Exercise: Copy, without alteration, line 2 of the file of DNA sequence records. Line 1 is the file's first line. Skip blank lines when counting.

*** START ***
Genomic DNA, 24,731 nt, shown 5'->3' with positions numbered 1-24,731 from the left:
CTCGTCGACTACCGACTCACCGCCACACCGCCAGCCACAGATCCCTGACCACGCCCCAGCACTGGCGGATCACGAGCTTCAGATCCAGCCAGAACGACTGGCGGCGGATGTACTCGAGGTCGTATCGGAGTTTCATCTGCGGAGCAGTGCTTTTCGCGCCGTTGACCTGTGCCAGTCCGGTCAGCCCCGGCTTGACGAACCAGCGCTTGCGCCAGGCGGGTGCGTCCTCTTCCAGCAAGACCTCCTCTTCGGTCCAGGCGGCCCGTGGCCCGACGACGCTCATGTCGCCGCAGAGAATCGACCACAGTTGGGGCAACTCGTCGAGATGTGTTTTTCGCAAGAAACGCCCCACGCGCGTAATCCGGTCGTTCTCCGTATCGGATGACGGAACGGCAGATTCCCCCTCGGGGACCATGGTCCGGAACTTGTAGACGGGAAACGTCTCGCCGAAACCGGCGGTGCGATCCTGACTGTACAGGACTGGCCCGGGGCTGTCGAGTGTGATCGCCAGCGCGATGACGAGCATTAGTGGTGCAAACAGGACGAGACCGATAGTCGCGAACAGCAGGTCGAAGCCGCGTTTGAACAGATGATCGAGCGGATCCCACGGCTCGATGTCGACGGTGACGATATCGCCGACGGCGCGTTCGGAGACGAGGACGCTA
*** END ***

CTCGTCGACTACCGACTCACCGCCACACCGCCAGCCACAGATCCCTGACCACGCCCCAGCACTGGCGGATCACGAGCTTCAGATCCAGCCAGAACGACTGGCGGCGGATGTACTCGAGGTCGTATCGGAGTTTCATCTGCGGAGCAGTGCTTTTCGCGCCGTTGACCTGTGCCAGTCCGGTCAGCCCCGGCTTGACGAACCAGCGCTTGCGCCAGGCGGGTGCGTCCTCTTCCAGCAAGACCTCCTCTTCGGTCCAGGCGGCCCGTGGCCCGACGACGCTCATGTCGCCGCAGAGAATCGACCACAGTTGGGGCAACTCGTCGAGATGTGTTTTTCGCAAGAAACGCCCCACGCGCGTAATCCGGTCGTTCTCCGTATCGGATGACGGAACGGCAGATTCCCCCTCGGGGACCATGGTCCGGAACTTGTAGACGGGAAACGTCTCGCCGAAACCGGCGGTGCGATCCTGACTGTACAGGACTGGCCCGGGGCTGTCGAGTGTGATCGCCAGCGCGATGACGAGCATTAGTGGTGCAAACAGGACGAGACCGATAGTCGCGAACAGCAGGTCGAAGCCGCGTTTGAACAGATGATCGAGCGGATCCCACGGCTCGATGTCGACGGTGACGATATCGCCGACGGCGCGTTCGGAGACGAGGACGCTA